Since the days of Sargon the Great, there have been tens of thousands of battles fought. They have varied vastly in levels of importance and scale. To whittle them down to a single list may seem a daunting task. Understandably so, as most lists compiled by different people would inherently be different. It is difficult to put battles of antiquity and medieval times into context. Especially, when compared to great modern battles, such as the Hundred Days’ Offensive, Battle of Stalingrad, and the Battle of the Bulge. As arduous as the task may be, this is my list of five battles that changed the world.
1) The Battle of Gaugamela – 202 B.C.
Alexander the Great led a Greek army against the forces of the Achaemenid Empire, who were led by Darius, the King of Kings. The Persian king would offer many bribes and gifts to Alexander as he made his way through Egypt, attempting to buy him off – attempts which Alexander would largely ignore. Following the siege of Tyre, the two largest military powers of classic antiquity met in an open field. This encounter would decide the future of the ancient world. The Macedonians stuck to the coastline during their march, utilizing the navy for resupplies. Though largely outnumbered, Alexander’s army would destroy Darius’ forces before taking control of Babylon and Mesopotamia, putting an end to an empire which had lasted 220 years. Hence, the legendary event is our top pick for battles that changed the world.
2) The Battle of Zima – 202 B.C.
Hannibal of Carthage led his army across the arduous Alps into Italy. Doing so, he had lost at least half of his army to the elements. Starvation, was pervasive as the journey lasted 23 days total. Hannibal’s strategy relied on Rome’s allies aligning under his banner, a tactic which only began to work after several years in Italy, after suffering crushing defeats at the hands of Hannibal in the Battles of Cannae, Lake Trasimene, and Trebia, each of which would see the Romans lose entire legions of soldiers – Cannae and Lake Trasimene being particularly costly to the Romans.
Finally, Scipio Africanus would defeat Hannibal’s forces and their Numidian allies. Doing so with a daring, fiery night raid, slaying tens of thousands before marching to Carthage, where he defeated Hannibal in a field battle. Scipio employed new tactics in order to deal with Hannibal’s elephants. The Battle of Zima was the closest any nation would ever get to destroying Rome through direct military action.
3) The Battle of Tuetoberg Forest – 9 C.E.
The Roman Legions, under Emperor Augustus, attempted to invade and conquer the Germanic tribes of Lower Saxony, led and commanded by Publius Varus. Arminius, a member of Varus’s auxiliary, was a Roman citizen. As well as being educated in Roman military tactics. When Varus heard reports of a local revolt, he diverted his Legions through unfamiliar territory. While Arminius led them through harsh terrain which quickly exhausted the Roman heavy infantry. Also, luring them to an area which would facilitate an effective ambush. After leaving the Roman formation with the premise of retrieving allied Germanic tribes, Arminius returned instead with the goal of launching ambushes against the Roman force, slaughtering three Roman legions. After this event, the Roman empire would cease it’s efforts at northern expansion.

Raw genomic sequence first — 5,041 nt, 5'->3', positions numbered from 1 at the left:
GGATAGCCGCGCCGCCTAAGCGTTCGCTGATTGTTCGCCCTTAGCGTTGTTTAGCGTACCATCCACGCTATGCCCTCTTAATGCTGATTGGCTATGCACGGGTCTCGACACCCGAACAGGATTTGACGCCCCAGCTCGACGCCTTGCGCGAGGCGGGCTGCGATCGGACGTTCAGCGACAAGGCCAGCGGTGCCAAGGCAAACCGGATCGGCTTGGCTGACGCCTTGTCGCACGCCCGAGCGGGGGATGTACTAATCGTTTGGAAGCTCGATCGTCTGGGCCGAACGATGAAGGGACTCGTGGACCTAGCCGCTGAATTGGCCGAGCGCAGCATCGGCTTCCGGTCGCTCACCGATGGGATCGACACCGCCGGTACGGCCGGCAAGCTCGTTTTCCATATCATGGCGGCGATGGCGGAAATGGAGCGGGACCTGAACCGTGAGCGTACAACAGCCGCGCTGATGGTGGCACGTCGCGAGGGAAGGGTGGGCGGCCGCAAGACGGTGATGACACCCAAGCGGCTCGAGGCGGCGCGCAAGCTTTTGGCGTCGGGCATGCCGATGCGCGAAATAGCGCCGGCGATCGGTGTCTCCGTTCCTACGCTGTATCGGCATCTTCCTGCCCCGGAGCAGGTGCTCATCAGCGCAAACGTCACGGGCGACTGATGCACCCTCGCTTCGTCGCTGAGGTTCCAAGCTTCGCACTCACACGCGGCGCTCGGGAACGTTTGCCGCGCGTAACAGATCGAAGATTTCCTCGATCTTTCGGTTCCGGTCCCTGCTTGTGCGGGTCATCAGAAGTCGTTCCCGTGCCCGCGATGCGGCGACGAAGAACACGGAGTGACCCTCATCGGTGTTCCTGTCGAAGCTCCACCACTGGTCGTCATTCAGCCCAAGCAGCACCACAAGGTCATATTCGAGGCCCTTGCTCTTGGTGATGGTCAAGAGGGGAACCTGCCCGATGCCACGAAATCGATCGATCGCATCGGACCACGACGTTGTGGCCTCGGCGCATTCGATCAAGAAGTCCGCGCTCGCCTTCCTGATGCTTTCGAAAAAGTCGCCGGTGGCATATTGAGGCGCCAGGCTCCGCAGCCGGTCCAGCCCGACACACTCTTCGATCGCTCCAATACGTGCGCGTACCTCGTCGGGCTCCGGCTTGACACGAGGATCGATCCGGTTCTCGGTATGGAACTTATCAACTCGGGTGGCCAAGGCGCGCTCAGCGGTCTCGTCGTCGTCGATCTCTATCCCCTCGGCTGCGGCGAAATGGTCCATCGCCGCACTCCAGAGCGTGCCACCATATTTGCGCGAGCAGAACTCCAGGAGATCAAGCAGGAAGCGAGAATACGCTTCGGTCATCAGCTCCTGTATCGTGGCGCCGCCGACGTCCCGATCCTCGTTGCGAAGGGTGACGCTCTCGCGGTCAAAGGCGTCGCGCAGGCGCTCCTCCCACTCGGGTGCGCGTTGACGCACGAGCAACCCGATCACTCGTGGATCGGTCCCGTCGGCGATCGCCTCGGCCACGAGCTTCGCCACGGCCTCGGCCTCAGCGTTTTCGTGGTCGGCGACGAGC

4) The Battle of Waterloo – 1815
Following the French Revolution, Napoleon Bonaparte led France on a rampage through Europe. Changing not only Europe but the way armies were formed. While the majority of countries in Europe maintained professional armies, these forces were generally small in number but well-trained. Napoleon’s France, on the other hand, existed solely to support the war machine against the other European powers. Young men served in the Grande Armée, old men manufactured weapons. Women would sew and knit clothing and uniforms, while public squares were turned into armories and arms manufacturers. Napoleon was able to field a “Grande Armée” that outnumbered the troops of his opponents, though they outnumbered him several to one. Finally, the Duke of Wellington commanded a coalition of 6 nation-states which provided almost 120,000 troops against Napoleon. This would be Napoleon’s final defeat, resulting in the end of the Hundred Days’ War and Napoleon’s reign as Emperor.
5) The Battle of Midway – 1942
Following codebreaking success by the United States Navy Intelligence, the United States Carrier Strike Force under Admiral Chester Nimitz set a trap for the Japanese Navy. Now aware they would be launching an attack at the Midway Atoll. American dive bombers and torpedo planes would be responsible for sinking four of Japan’s fleet carriers in one day. Thus, dealing a blow the Imperial Japanese Navy would never fully recover from. Furthermore, ending the Japanese capability for long-range force projection. This resulted in the Allies securing naval supremacy in the Pacific which the IJN would never contest.
Please let us know what battles you think changed the world!